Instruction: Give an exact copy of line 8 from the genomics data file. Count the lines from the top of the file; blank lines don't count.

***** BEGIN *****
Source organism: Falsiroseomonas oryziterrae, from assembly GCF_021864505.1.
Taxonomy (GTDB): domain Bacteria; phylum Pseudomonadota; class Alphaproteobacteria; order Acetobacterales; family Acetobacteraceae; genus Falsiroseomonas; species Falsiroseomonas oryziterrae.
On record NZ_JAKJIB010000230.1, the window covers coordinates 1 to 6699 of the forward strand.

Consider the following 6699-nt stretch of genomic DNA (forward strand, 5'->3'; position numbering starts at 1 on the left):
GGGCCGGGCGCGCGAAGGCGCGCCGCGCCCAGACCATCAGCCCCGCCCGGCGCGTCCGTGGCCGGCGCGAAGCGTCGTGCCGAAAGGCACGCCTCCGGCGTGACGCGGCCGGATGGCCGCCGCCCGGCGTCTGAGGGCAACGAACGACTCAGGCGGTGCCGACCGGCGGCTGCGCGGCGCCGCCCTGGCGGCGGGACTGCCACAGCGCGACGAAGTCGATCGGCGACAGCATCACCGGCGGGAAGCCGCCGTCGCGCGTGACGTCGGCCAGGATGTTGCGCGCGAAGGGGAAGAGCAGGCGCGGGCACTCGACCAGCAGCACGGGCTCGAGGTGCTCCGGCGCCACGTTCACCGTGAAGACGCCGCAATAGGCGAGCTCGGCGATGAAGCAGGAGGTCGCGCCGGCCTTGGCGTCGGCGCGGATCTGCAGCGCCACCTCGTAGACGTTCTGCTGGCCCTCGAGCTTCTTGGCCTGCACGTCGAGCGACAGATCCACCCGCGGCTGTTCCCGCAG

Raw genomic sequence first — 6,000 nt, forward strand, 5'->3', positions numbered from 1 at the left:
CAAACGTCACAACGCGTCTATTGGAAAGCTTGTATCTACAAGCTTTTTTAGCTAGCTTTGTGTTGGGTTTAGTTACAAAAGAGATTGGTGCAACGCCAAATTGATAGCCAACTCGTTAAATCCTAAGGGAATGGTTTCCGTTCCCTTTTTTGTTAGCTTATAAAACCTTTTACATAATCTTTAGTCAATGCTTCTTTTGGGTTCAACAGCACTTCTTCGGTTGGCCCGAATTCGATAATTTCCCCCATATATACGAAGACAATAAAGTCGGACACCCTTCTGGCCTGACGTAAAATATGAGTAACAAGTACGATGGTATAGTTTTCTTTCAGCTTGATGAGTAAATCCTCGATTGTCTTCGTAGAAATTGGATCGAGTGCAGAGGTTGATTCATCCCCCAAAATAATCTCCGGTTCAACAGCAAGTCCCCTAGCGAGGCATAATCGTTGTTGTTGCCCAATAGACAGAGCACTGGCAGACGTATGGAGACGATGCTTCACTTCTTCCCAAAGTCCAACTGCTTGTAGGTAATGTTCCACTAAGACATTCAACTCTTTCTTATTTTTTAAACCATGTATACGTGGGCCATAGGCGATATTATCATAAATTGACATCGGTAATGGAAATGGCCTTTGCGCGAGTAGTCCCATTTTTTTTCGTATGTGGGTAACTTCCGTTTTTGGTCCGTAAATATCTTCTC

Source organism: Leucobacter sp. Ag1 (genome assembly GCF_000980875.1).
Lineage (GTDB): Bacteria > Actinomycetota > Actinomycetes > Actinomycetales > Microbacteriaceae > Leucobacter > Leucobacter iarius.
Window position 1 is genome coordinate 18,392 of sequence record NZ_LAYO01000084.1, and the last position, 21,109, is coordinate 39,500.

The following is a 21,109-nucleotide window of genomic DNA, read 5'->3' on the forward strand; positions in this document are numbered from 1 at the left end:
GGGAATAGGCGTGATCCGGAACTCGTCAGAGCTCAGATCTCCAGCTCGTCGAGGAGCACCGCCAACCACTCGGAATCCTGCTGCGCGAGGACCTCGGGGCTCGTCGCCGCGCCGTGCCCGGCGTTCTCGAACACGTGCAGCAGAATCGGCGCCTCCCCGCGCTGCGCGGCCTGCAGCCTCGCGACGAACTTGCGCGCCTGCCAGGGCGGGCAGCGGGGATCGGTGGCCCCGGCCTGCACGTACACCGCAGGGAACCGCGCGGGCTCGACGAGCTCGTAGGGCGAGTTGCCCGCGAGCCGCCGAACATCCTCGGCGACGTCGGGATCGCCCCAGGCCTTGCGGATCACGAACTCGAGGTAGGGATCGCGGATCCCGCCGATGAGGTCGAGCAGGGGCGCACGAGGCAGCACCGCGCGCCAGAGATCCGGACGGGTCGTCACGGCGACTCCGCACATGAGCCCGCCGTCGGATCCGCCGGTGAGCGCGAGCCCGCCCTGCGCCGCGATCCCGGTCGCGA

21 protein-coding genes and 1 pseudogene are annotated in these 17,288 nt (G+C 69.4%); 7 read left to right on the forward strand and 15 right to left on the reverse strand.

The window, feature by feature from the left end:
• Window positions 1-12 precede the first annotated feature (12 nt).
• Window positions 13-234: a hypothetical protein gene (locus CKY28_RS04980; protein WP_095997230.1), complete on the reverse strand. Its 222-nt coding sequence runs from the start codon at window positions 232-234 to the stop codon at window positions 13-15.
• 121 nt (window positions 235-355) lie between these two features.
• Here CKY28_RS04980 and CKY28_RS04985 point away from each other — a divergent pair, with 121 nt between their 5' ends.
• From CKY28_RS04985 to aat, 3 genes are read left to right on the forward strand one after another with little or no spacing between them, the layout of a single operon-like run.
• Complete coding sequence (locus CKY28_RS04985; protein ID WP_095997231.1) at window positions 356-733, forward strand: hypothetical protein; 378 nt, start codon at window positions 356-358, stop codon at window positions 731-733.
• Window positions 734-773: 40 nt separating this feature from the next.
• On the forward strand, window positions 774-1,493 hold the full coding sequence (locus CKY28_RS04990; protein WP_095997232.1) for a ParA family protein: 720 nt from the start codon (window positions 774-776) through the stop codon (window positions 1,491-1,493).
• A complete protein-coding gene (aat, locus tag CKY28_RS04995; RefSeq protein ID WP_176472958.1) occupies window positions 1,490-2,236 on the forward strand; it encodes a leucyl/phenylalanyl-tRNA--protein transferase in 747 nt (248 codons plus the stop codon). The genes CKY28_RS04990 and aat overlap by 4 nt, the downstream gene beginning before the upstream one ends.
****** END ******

Source organism: Leucobacter sp. Ag1 (genome assembly GCF_000980875.1).